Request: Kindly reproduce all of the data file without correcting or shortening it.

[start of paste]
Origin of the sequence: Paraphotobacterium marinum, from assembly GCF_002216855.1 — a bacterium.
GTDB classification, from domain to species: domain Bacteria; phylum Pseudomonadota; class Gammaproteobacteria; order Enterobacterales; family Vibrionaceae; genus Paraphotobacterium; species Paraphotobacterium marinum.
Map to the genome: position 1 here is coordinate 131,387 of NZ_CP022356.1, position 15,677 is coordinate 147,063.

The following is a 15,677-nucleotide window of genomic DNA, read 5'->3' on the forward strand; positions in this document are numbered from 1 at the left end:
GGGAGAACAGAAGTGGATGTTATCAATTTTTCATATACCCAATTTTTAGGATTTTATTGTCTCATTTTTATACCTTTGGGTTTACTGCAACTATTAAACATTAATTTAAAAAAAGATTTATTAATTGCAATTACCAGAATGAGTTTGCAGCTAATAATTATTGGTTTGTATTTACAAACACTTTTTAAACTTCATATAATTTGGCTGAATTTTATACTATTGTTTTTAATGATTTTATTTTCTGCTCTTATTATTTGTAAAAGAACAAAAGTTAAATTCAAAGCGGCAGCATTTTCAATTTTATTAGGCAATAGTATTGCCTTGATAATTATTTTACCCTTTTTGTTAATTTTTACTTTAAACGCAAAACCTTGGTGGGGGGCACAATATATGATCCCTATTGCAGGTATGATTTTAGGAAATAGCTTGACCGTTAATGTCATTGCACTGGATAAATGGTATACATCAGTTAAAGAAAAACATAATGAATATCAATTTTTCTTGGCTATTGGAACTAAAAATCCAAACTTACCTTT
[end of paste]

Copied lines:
Origin of the sequence: Paraphotobacterium marinum, from assembly GCF_002216855.1 — a bacterium.
GTDB classification, from domain to species: domain Bacteria; phylum Pseudomonadota; class Gammaproteobacteria; order Enterobacterales; family Vibrionaceae; genus Paraphotobacterium; species Paraphotobacterium marinum.
Map to the genome: position 1 here is coordinate 131,387 of NZ_CP022356.1, position 15,677 is coordinate 147,063.

The following is a 15,677-nucleotide window of genomic DNA, read 5'->3' on the forward strand; positions in this document are numbered from 1 at the left end:
GGGAGAACAGAAGTGGATGTTATCAATTTTTCATATACCCAATTTTTAGGATTTTATTGTCTCATTTTTATACCTTTGGGTTTACTGCAACTATTAAACATTAATTTAAAAAAAGATTTATTAATTGCAATTACCAGAATGAGTTTGCAGCTAATAATTATTGGTTTGTATTTACAAACACTTTTTAAACTTCATATAATTTGGCTGAATTTTATACTATTGTTTTTAATGATTTTATTTTCTGCTCTTATTATTTGTAAAAGAACAAAAGTTAAATTCAAAGCGGCAGCATTTTCAATTTTATTAGGCAATAGTATTGCCTTGATAATTATTTTACCCTTTTTGTTAATTTTTACTTTAAACGCAAAACCTTGGTGGGGGGCACAATATATGATCCCTATTGCAGGTATGATTTTAGGAAATAGCTTGACCGTTAATGTCATTGCACTGGATAAATGGTATACATCAGTTAAAGAAAAACATAATGAATATCAATTTTTCTTGGCTATTGGAACTAAAAATCCAAACTTACCTTT